Smith & Wesson Model 3953

I recently heard some advice from a group of fitness experts that went something like this: Some types of exercise are better than others, but if you want to stay in shape, just find an activity you enjoy. If you don’t like the kind of exercise you’re doing, you probably won’t stick with it and any exercise is better than no exercise.

There’s a lesson there that I think carries over into the world of defensive firearms. Watch the video below for my thoughts, or keep reading for the full transcript.

A lot of you guys have been asking me whether I’m still carrying the Beretta PX4 Compact that I reviewed about a year ago. The truth is that between doing reviews and other research, I don’t usually carry the same gun for very long. I still think the PX4 is a great gun and I wouldn’t hesitate to recommend it, but I have not been carrying it.

For the last few months, I’ve actually been carrying a Smith & Wesson 3953. These were discontinued several years ago along with all the rest of the old Smith & Wesson metal-framed semi-autos. Unlike most of those guns, this one is double action only instead of double action/single action. It’s a compact single stack 9mm with an 8-round magazine. This gun is almost the same size and weight as the PX4 but it holds about half as much ammo. So it would be fair to ask why I’m carrying something outdated like this when there are other options that are obviously so much better.

I could give you all kinds of little reasons why I think this gun is a better choice for me right now than a higher capacity double stack or a modern pocket-size single stack. But ultimately, the reason I’m carrying this gun is that I just really like it. It’s reliable and accurate, and I have found that I shoot it really well. It’s like a 9-shot 9mm revolver with a really nice trigger. When I’m at the range and I actually find a few minutes to spend on some real focused practice, the 3953 is the gun I want to shoot, so that’s the gun I’ve been carrying.

Some people look at their defensive firearms without any emotional attachment at all. It is just a piece of safety equipment like a fire extinguisher or a seatbelt. As long as it works, they don’t care what it is. I admire that, but I have a difficult time adopting that mentality myself. Most of us who spend any significant time developing defensive shooting skills also view shooting as a hobby. There are a lot of times when that hobby is at odds with the goal of personal protection. Most shooters would probably rather buy another gun they don’t really need than spend that money on a case of practice ammo or a good training class.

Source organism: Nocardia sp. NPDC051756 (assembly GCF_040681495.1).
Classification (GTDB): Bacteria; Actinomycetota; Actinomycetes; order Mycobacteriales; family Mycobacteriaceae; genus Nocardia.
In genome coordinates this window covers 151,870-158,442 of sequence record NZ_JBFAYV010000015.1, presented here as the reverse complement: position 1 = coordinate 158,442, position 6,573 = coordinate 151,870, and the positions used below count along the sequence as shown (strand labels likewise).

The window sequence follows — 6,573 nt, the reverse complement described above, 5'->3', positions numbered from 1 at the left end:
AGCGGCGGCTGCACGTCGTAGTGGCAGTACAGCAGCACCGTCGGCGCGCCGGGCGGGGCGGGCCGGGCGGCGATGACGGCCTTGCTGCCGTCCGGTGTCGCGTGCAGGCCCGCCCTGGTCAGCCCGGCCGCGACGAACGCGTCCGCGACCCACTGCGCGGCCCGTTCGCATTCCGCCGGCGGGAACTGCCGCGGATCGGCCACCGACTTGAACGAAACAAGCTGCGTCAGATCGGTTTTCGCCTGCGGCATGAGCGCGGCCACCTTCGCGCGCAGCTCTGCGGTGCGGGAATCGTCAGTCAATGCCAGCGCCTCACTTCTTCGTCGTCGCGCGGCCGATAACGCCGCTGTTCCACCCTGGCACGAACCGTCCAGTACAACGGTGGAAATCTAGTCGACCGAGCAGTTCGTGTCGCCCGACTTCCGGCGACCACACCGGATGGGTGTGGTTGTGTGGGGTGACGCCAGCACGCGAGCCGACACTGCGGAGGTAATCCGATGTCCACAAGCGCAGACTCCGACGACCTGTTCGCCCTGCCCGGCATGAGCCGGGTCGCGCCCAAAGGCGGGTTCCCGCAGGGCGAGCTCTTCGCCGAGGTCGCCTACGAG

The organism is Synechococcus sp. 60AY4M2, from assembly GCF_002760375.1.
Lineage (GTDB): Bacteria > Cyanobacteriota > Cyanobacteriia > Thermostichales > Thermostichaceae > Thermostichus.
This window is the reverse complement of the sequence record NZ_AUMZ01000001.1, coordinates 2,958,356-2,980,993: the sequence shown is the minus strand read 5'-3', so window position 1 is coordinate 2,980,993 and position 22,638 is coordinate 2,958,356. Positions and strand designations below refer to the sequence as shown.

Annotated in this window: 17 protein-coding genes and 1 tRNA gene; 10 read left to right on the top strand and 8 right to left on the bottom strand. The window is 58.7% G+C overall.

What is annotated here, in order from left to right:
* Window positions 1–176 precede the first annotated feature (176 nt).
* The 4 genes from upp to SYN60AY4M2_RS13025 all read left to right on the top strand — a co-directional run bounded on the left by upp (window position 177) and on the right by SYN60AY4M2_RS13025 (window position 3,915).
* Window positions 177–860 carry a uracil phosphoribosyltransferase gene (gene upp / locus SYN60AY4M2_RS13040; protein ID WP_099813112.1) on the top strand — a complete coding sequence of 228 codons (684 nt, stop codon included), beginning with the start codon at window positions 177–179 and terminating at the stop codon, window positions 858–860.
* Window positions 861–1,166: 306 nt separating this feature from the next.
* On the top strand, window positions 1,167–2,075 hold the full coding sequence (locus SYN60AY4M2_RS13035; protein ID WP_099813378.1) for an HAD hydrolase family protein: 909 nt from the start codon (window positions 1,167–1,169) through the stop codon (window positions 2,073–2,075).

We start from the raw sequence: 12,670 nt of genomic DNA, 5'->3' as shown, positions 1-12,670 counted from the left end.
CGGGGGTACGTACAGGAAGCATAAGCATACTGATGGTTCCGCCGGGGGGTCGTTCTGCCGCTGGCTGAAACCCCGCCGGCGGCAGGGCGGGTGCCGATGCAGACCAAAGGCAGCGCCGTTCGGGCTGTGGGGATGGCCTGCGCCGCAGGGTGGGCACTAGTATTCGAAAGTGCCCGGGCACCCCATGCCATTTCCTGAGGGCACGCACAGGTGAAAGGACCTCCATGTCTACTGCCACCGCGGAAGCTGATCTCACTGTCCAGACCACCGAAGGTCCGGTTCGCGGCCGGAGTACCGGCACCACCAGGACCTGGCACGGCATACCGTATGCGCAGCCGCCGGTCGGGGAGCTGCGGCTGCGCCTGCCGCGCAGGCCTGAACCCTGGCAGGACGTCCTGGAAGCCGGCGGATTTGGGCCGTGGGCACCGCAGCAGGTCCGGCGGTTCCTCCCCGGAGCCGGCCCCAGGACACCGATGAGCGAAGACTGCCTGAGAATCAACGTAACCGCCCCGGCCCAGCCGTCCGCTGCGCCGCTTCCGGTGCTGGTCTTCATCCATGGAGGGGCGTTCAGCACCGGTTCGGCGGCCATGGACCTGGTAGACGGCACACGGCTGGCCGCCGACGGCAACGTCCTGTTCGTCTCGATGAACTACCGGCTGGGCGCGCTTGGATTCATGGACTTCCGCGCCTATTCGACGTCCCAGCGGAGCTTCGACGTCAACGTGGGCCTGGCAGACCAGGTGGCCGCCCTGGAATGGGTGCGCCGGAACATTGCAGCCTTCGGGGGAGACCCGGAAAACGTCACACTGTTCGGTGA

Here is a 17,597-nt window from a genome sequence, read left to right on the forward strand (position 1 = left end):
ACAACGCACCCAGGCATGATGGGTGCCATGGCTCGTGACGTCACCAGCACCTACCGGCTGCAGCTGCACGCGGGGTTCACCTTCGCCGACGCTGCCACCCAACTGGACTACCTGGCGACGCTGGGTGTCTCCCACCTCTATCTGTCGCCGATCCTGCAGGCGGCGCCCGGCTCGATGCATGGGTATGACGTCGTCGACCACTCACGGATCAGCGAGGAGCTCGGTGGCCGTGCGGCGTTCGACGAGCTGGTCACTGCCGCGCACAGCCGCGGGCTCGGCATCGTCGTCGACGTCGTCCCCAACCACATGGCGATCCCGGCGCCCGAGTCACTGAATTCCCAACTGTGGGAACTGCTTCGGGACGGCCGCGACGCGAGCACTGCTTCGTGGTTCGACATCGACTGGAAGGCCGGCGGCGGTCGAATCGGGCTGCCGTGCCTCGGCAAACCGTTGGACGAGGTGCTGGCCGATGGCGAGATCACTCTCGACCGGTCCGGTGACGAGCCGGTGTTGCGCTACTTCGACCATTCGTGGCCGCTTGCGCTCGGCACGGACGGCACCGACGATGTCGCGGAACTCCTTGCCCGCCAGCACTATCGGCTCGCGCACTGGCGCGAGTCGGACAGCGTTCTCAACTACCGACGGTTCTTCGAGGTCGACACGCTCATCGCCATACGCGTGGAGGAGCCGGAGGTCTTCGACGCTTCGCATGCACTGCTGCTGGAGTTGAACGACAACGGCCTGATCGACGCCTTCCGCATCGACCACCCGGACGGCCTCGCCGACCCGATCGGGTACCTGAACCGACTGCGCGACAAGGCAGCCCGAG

But shooting for fun and building self-defense skills don’t have to be mutually exclusive — those two things can compliment each other. In the case of your carry gun, for example, if you enjoy shooting that gun, you’re going to be a lot more motivated to practice with it. On the other hand, if you have a hard time getting excited about going to the range because black plastic is boring to you or because your carry gun is too small and it’s hard to shoot — those things are going to keep you from practicing.

I think it’s probably better to trade that gun in for something that interests you, even if it means giving up some minor perceived tactical advantage like losing a few rounds of ammo capacity or slower split times or going to a smaller caliber. Or, you know, if covering your gun with a fuschia leopard print Cerakote is going to get you excited about taking it to the range, that might be money well spent, too.

I certainly have some opinions about what kind of guns are going to be ideal for most people but I am willing to ignore a lot of that as long as it’s reliable, safe, and it helps motivate somebody to be a better shooter.

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